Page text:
How does your racial and ethnic background affect who you are? Students at Edgewood College along with Greater Madison will explore that question through performance and discussion in “We Are: Exploring Inter-Cultural Identity.”

This special evening will take place Wednesday, October 19,6:30-8:30 p.m. in the Diane Ballweg Theatre. This free program is offered in connection with the 2016-17 Edgewood College Common Reading selection “The New Jim Crow: Mass Incarceration in the Age of Colorblindness.” Michelle Alexander’s important book points to the ways in which policy decisions at the national and state level profoundly affect people’s lives and opportunities.

The all-age cast of “We Are” brings these issues to life by sharing their individual stories through spoken word performances, music, monologues, poetry, and tap dance. The evening’s program includes performances by:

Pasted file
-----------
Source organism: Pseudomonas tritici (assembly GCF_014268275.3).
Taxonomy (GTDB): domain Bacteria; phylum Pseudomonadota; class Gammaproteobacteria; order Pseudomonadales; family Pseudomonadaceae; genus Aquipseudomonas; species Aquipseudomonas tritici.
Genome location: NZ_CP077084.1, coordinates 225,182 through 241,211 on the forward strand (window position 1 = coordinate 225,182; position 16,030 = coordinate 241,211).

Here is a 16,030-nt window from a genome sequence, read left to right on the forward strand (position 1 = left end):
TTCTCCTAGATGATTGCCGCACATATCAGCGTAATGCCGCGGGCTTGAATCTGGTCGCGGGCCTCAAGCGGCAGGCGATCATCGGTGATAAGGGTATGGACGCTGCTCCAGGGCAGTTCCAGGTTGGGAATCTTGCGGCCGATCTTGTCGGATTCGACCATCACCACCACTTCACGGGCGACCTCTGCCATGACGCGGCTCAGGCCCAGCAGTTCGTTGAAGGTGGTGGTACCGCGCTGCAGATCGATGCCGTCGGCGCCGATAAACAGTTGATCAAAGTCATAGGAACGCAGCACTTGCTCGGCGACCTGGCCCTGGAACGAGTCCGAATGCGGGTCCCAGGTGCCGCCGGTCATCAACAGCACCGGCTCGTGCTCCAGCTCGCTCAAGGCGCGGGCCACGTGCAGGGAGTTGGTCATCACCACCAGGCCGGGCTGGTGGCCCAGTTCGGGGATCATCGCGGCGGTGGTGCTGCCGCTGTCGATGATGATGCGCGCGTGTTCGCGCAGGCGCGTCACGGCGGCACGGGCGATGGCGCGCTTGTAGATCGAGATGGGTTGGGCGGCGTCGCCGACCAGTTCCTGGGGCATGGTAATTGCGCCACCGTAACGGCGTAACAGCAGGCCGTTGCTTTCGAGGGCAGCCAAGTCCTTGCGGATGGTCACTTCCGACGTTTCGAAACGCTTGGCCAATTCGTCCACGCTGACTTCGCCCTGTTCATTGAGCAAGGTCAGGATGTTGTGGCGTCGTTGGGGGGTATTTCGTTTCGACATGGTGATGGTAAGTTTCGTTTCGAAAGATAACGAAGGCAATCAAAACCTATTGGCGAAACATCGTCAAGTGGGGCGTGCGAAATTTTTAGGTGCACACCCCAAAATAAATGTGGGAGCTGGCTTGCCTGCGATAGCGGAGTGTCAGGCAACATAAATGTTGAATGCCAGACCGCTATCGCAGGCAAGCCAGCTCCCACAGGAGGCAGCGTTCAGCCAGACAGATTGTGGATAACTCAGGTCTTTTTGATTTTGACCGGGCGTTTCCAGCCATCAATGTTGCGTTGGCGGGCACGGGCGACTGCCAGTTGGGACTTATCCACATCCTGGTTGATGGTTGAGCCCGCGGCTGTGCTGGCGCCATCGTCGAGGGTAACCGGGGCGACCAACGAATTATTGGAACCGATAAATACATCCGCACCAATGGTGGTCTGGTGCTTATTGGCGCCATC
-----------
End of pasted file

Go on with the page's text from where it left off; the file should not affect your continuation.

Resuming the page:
◆ Donna Peckett – Choreographer/actor/educator


◆ Fabu – Poet/educator, former Poet Laureate of Madison
◆ Tiffany Ike – Spoken Word artist and activist
◆ Jane Reynolds – Pianist and music educator

“In developing curricula around the Common Reading, we found that the book raises, but does not directly address, issues of individual identity,” said Sue Pastor, associate director of the COR General Education Program. “We wanted to illustrate, through the arts, how social structural patterns affect us and the relationships we have with others.”

After the presentations, audience members will join students, faculty, staff, and the performers in facilitated discussion groups.

The Edgewood College Common Reading program is designed to encourage students, faculty, and staff to reflect together on human issues through the lens of the College’s Dominican values. As an institution committed to building a just and compassionate world, Edgewood held a campuswide vote and chose “The New Jim Crow: Mass Incarceration in the Age of Colorblindness.”